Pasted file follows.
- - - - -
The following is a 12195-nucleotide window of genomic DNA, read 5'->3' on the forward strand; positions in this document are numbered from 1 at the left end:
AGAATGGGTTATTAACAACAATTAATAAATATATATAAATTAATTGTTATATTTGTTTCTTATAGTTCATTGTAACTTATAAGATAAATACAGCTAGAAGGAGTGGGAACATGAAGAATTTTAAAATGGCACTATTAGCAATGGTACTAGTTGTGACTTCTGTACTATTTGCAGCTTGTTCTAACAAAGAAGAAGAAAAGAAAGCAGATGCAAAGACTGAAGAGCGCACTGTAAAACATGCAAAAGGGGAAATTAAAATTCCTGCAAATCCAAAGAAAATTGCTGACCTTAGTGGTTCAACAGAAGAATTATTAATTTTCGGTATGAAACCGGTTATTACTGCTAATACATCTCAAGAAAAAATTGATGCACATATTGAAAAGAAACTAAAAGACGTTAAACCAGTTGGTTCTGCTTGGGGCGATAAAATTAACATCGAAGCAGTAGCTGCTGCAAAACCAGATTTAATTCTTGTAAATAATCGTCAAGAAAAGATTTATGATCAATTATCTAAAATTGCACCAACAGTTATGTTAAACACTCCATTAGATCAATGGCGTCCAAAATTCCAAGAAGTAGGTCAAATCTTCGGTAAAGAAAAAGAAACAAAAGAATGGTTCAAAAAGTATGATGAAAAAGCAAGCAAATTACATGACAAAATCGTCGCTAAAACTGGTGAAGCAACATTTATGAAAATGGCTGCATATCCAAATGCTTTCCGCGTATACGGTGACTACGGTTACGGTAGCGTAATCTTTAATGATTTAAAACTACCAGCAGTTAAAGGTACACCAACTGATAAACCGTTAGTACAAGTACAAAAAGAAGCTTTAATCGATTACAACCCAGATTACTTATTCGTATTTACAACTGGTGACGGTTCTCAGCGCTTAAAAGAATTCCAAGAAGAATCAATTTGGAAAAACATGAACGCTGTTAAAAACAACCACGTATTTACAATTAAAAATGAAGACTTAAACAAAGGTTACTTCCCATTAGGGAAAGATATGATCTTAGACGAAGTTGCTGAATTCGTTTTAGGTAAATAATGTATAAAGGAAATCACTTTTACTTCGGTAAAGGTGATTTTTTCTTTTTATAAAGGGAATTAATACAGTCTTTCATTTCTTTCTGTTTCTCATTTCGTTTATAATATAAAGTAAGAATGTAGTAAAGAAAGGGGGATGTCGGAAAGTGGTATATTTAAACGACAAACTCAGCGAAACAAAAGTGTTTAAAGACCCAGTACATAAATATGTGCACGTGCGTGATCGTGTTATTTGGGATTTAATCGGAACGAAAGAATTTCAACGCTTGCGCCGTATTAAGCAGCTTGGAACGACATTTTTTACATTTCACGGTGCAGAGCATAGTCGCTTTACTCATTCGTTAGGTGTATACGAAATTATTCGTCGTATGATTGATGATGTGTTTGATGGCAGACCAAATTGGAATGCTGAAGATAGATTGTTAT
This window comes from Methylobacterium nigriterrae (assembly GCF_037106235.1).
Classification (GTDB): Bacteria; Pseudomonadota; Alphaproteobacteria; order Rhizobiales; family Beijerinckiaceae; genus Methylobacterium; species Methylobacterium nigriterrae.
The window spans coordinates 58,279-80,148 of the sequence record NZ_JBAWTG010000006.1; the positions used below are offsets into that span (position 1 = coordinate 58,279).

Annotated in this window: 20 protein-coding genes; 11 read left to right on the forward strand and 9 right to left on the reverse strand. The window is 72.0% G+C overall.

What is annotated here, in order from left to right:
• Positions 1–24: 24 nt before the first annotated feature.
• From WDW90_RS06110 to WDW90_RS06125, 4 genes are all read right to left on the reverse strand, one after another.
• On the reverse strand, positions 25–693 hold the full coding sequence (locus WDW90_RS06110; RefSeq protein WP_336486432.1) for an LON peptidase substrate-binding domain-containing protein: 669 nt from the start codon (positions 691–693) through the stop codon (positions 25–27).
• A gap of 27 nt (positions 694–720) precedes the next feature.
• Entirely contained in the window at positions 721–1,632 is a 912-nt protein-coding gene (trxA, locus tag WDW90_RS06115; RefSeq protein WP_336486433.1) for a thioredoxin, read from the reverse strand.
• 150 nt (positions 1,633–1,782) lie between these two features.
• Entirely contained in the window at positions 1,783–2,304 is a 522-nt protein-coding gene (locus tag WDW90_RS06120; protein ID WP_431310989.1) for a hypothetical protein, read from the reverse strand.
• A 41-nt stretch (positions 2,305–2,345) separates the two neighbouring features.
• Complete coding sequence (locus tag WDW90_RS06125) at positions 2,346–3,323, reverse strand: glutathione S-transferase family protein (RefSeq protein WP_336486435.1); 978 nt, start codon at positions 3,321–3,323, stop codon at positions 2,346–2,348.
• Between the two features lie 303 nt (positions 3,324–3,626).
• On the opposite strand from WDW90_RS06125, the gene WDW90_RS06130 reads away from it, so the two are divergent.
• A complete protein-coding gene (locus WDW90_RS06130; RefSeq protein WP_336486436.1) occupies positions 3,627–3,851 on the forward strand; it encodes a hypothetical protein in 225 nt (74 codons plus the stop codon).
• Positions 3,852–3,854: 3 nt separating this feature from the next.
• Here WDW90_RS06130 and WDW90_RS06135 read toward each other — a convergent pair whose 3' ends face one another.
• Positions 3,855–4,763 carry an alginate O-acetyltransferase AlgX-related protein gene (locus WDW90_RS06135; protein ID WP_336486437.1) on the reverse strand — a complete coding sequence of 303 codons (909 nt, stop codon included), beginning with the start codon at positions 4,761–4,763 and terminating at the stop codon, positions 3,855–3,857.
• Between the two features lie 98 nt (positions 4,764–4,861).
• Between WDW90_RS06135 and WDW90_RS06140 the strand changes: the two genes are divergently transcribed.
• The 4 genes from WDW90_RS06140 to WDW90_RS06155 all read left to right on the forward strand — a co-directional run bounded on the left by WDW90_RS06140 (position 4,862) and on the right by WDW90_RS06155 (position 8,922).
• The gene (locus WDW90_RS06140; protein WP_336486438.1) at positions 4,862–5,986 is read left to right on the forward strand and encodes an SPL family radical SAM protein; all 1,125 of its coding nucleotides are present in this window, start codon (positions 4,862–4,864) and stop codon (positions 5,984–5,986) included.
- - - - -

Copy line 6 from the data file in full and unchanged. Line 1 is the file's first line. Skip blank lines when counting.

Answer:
Annotated in this window: 20 protein-coding genes; 11 read left to right on the forward strand and 9 right to left on the reverse strand. The window is 72.0% G+C overall.